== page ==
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ALL TOGETHER NOW---OVER THE T FOR DUNN FOR MAYOR---MARCI
TELEPHONESB EIGHT1 P AGES
Business Officeh 62gQ l PW TOD 125
111,1'41 I 1 [ BR I( I I \i\ i 6N. 1 'li' t I t\l ,II1 IIl) P E F
GOVERNMENT P1 RECOMMEND
FAIR PRICES ON ,COMMODITIES
AND WILL DEMAND - 'PROFITEERS
THAT H. C. OF L. ,o REDUCED
(Special United Press Wire to The Bu. ..
\'atsliniigltn. Mtai rcl h 11. ----Prices tl' i . i t ha11 lr.t ntinlmi ilies.
in.l dii ng c I' d, \\iill ie red i ed withilli (i .I III h(i' . i. Chairmntit
Poek 1 Ihe newo idtlsllrial bhoard ,l' the c'.bnnlr't'e, lelpanlin l
Ilay Iprleditel. The hnaoeld plalns IlI calle rl(,esenti ii es II1'
silt.hii I 1(11 le (irec rut lend ii.these prI cei. III Io ill lii.
1 ol'i\' il l snhmi l (.l sch cul la, nl'ls ',. l s i iel nl. prices i,1n
n 1irll \ ; ' Iu ": l'e' Ill sie llo 1r'il i, b i rick. c it-'ieit. I itel, IIIIv -
her( foodt t lit ll a he ii M iir. ft e sai : T sll . .The i lty h pes
'l esi l',oalish price slledtiles sll",11 ,ill llls l n ' \ill (the nu1 ('11
l1w titititl sit plitit ill i Milan tl an Iakiei etii'til tigaii t ()i wtole
nint il tot prices 11ha1 will establi-dh counlion ,co enough III
ie tlit i riuM l lic ili-i lI tg ii onimic i tt ii ol l t s i. l wha t
higher inmedinially hi ii t.l ano in.crel-aw in , h prices. will)
tuie purtk in stiriage ii Itie ciuttrity ttnt 'vet liectiti. due
toenbher saidi. The l 'Clul l's tahtle- sit . I'm t I i .ncr. a..isl 10.5
pIo i cent ter pre-wie tigeres, witl milk pi I eggs sit wi .
the highest. increase.
Shipyards Men Returning to
Work; Only Few Tou
sand Get Jobs Until Yards
Are in Order.
(Special United Press Wire.)
Seattle, March 11.-- Besieged by
a.proximately 25,000 workers this
morning, Seattle's shipyards, which
reopened after being idle since the
calling of the strike Jan. 21. were
unable to accommodate more than a
feiv thousand of the applicants. It is
stated these will be given the task of
getting the yard in order for a full
rush of business when all former e'u
pIloyes will be on the job.
LET'S TRY IT ON THE
(By United Press.)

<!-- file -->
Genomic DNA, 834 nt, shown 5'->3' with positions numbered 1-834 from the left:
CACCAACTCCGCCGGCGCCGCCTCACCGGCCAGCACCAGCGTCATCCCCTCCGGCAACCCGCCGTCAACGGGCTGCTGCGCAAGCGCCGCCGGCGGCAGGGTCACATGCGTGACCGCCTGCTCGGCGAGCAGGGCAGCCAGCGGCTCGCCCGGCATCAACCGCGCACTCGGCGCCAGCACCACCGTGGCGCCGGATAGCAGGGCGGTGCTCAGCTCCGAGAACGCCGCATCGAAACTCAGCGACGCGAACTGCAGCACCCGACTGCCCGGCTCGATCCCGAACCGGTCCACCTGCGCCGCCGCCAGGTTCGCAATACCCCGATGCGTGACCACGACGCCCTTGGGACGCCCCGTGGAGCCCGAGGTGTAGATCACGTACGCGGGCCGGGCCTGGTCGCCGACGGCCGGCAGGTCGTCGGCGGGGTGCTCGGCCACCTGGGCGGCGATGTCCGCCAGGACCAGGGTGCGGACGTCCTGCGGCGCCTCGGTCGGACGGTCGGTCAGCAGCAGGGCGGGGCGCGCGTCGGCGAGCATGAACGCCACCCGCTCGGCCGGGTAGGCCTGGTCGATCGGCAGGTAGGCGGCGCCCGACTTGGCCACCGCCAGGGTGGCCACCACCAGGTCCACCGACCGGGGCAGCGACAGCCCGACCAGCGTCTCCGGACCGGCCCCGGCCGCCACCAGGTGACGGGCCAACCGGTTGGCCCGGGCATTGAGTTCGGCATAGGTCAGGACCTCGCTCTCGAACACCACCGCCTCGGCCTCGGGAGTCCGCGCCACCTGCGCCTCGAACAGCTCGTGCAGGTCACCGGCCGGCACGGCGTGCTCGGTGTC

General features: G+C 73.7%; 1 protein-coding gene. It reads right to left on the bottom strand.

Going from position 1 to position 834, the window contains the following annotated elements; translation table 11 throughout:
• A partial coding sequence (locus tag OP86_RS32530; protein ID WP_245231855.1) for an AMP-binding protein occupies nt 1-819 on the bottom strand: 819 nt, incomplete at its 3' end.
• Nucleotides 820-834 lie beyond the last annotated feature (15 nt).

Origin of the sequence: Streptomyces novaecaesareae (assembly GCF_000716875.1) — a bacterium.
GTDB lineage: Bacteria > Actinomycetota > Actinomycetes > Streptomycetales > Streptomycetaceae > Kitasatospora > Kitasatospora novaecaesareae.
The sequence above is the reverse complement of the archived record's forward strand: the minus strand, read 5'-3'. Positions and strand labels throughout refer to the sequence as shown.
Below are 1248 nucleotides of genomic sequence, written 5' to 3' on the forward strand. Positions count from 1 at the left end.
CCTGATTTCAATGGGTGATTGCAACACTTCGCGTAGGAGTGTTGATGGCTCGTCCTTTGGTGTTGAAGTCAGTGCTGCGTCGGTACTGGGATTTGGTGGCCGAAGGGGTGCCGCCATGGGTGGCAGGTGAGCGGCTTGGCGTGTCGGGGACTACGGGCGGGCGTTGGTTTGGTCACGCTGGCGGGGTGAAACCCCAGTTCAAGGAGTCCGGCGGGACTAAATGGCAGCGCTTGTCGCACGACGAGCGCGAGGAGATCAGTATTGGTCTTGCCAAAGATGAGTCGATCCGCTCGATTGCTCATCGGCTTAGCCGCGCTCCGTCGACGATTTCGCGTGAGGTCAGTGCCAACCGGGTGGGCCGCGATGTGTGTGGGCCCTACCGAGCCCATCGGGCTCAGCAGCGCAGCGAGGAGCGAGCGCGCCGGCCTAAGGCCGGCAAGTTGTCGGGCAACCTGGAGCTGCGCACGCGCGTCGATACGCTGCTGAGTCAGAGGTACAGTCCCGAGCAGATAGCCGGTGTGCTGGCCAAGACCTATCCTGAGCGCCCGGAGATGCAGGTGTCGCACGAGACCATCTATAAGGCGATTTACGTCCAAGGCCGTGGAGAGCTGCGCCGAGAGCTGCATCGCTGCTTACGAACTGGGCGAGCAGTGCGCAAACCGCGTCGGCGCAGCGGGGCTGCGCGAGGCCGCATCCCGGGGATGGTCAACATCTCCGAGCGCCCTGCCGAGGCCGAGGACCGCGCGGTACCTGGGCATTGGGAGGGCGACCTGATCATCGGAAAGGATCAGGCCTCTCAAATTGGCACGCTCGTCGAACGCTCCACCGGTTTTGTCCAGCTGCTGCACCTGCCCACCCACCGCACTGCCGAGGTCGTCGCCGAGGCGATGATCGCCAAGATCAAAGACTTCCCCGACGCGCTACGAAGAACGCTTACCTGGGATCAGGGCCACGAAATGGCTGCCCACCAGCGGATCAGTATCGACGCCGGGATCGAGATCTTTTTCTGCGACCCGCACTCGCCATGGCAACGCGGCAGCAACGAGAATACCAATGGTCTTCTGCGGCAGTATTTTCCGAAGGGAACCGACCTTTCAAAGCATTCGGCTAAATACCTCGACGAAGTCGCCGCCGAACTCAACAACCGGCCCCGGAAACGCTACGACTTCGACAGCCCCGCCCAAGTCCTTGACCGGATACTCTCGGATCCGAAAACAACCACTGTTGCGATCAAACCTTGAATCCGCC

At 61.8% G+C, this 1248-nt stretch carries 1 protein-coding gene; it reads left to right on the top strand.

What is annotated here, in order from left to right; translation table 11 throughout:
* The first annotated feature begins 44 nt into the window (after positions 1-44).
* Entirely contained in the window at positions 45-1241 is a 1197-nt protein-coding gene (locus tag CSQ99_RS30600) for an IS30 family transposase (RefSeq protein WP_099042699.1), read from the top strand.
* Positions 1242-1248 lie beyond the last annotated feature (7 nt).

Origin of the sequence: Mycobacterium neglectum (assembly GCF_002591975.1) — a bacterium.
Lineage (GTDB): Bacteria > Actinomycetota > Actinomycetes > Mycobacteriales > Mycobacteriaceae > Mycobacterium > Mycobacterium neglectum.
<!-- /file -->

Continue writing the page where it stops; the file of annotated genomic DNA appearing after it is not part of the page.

Moscow, Ida., March 11.--Students
of Dr. Reed's psychology courses at
the University of Idaho have proved
themselves successful detectives.
They were given the problem of de
termining which of a group of 12
persons were "guilty." It was known
Irat six of them had committed a
"crime," and it was up to the stu
dents to determine which ones.
The suspects were subjected to an
ordeal that only lacked the severity
of the third degree. Following the
associative method made famous by
psychologists, Jung and Munsterberg,
each of the 12 suspects reslionded to
each word pronounced by an exam
iner with the first word that came
into his mind. The class recorded
the response, and the reaction time.
or the number of seconds that elapsed
between stimulies cnd response.
Tl'here were 50 words in the list, half
of which were crucial and related to
the circumstances of the crime. It
mattered not how trivial the misde
ineanor may have been, the criminal's
guilt was unmistakably brought to
POOR RULE THAT WILL
NOT WORK TWO WAYS
(Special United Press Wire.)
Basle, Germany, March 11.-War
Minister Nosle issued a proclamation
Sunday that anyone seen carrying
arms except government troops will
be shot immediately, according to a
d, It ip,reported that as a result of the
ade5,;gpsernment troops shot three
Spartac~ps. Retaliating, the Sparta
can.'shot three loyal soldiers.
STITE OF 1StGE ON IN
SElOORF _N! IILESIA
(Special United Press Wire.)
Zuriclf, Marchl 1.-The Wolfe bu
reas, the semi-official -German news
agency, announced today that tpe
strik has ended fl central Germnany,
bht it is, said a state. o staege has
again been proclaimed in Dusseldorf
SHOULD ORDOER EARLY
Sn Fr(nc15co, March Ii.
('lucnlpagne is exlMected to Ie scll
ing at $1100 a Ibttle in the near
Thllere mc o, ,ily SIHt cases of
champagle ill thie ('city', aind there
is little chance of getting any mnore
before Juily 1, whlen tihle ationlt
So deilers iae guardini g their
smalllll stociks, expecting to see the
price Icboet dcl to $100 per.
FINN WOMAN IS
Speaking of Aliens, This
Butte Woman Cites an
Example of Those Who
Should Be Deported.
A Bulletin man interviewed a few
"aliens" this morning and the state
menit of one good old Finn woman is
so original and timely and interest
ing that we give it just as she told it
to us. It is as follows:
"1 have read so much lately about
deporting aliens, and most sincerely
think there is another breed in the
United States that should be deport
ed instead of those poor souls that
came to the supposed land of oppor
"Of course, some of the ladies who
(Continued on Page Eight.)
MRS. G.,S. BANGS STEWARD
Mrs. G. S. Bangs Steward, who owns
and personally . supervises a dozen
farms in Illinois, is making a campaign
for more .gardens on the farms of
America. She is chairman of the lanl
service committee of the Woman's
National Farm_ and Garden aseociatipn.
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Canadians Deny Their Men